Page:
• Physical Habitat Requirements for Market Squid Embryo Survival

    Market Squid (Doryteuthis opalescens) are ecologically important as both predators and prey, and they support one of the largest fisheries in California. This project uses towed cameras, time-lapse cameras installed on the sea floor, and repeat visits to specific egg clusters by ROV to evaluate how physical processes such as egg capsule dislodgement by strong surge, burial by shifting sand, or naturally-occurring periods of inundation by hypoxic (low oxygen) water, influence the growth and survival of squid embryos in the field.

  • Roles of Acclimatization & Adaptation in Responding to Climate Change

    This proposal tested the strength and limits of acclimatization and adaptation in response to temperature variation across small and large spatial scales in an ecologically important, rocky intertidal species, the California sea mussel. We characterized the capacity for physiological acclimatization and genetic adaptation of a key species in an important U.S. coastal ecosystem. Results from our research can be integrated into mechanistic predictive models to better understand how this species’ distribution is likely to shift with climate change.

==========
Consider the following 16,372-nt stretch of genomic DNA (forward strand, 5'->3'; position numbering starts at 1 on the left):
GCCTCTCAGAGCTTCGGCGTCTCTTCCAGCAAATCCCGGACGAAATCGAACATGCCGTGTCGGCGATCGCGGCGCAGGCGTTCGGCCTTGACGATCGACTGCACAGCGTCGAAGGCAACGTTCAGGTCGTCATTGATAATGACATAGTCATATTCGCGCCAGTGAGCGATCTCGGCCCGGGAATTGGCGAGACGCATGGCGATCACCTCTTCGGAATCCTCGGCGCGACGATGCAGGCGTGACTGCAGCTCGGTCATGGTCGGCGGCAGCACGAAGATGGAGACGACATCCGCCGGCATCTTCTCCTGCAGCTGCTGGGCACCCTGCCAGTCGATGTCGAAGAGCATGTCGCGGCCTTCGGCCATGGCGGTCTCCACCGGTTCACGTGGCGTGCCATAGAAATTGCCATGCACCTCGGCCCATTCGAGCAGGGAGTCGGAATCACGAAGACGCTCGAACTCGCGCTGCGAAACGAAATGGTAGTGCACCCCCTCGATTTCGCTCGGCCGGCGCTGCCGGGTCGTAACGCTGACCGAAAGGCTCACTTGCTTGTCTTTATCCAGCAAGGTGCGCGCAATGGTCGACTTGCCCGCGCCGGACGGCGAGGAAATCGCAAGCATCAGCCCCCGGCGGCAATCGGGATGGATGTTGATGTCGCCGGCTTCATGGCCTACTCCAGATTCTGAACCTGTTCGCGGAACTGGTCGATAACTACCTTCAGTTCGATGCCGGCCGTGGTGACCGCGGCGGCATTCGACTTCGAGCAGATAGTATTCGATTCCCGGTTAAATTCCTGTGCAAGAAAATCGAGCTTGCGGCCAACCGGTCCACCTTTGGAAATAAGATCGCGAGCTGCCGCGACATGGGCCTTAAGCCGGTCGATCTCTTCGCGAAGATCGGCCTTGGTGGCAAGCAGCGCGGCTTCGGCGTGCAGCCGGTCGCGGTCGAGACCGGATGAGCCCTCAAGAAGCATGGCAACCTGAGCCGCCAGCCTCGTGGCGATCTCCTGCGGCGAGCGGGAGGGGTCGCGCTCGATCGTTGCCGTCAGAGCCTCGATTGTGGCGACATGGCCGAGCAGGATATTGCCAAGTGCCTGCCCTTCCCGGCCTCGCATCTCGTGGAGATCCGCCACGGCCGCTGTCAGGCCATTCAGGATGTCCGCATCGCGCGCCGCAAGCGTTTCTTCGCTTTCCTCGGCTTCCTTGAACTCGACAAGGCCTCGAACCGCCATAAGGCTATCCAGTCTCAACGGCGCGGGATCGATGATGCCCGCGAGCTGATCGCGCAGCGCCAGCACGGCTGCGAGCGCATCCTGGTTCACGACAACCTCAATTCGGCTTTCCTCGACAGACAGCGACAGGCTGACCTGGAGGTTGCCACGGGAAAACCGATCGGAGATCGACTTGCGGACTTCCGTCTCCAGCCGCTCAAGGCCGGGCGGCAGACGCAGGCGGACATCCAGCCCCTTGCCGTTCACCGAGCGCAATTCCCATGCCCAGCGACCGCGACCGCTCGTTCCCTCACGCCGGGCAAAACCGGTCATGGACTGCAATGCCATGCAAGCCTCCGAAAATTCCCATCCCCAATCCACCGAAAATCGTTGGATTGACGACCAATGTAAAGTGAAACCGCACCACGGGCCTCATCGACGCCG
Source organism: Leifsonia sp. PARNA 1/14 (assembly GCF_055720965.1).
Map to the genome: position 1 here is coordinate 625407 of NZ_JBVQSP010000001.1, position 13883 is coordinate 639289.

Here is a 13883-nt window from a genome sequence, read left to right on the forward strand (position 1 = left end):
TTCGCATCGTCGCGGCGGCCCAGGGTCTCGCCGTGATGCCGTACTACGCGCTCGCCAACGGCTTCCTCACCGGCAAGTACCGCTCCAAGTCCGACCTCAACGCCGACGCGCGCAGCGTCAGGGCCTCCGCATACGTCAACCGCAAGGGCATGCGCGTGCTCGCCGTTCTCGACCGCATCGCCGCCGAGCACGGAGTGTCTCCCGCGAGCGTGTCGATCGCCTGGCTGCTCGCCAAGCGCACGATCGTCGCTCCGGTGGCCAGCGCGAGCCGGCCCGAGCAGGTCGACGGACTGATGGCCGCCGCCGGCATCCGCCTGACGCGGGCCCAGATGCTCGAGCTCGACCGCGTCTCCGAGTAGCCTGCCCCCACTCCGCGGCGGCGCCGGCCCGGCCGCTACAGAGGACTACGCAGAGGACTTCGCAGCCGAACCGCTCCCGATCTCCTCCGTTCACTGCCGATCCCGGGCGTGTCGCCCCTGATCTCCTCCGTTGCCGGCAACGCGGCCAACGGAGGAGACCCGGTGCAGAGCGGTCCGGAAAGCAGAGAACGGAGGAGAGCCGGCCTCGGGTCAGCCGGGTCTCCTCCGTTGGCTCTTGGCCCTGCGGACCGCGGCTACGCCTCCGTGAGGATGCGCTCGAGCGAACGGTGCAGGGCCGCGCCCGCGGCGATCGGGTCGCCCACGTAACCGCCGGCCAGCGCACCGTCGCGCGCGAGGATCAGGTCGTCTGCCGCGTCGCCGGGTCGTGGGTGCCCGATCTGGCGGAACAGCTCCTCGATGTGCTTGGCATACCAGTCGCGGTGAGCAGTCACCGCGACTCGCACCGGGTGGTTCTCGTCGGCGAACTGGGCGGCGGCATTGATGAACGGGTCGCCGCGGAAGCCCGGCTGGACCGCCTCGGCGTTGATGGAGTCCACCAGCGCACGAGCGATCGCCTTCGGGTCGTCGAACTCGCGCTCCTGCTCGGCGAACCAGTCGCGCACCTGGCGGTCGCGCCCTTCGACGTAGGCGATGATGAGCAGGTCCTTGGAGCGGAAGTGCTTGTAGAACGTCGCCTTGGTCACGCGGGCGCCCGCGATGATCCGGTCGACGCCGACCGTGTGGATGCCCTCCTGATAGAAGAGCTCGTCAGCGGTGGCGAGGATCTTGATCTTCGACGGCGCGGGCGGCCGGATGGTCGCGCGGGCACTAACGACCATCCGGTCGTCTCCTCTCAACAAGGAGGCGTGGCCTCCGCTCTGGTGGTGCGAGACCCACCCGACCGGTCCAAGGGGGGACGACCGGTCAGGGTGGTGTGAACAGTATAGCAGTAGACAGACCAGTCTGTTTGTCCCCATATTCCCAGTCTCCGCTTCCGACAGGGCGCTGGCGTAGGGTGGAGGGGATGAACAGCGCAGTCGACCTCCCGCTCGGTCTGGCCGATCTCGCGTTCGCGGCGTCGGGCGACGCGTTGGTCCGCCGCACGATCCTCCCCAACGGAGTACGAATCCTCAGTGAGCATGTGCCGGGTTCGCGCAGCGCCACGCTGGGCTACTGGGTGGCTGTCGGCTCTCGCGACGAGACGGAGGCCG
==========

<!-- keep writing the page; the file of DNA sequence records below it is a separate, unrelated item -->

• San Clemente Island Baseline Characterization and Monitoring Project

    The primary goal of this project is to characterize the distribution, abundance, and community composition of fishes, invertebrates, and seafloor microhabitats using an approach that is comparable to the South Coast MPA Baseline project described below. Imagery is collected using an ROV. Post-processing of project data is on-going in the IfAME Image Analysis Lab. Additional high-resolution topographic mapping of the seafloor was conducted by the Seafloor Mapping Lab.

  • Seafloor Habitat Recovery Monitoring Program

    The primary goal of this project, which entering in its 18th year, is the quantification of recovery rates for fish, invertebrates and seafloor habitats in the western Gulf of Maine. Data on the distribution of fishes, invertebrates, and seafloor microhabitats were extracted from still photographic and videographic imagery collected using an ROV and a camera sled. Sediment samples and infaunal invertebrates were collected using a benthic grab sampler.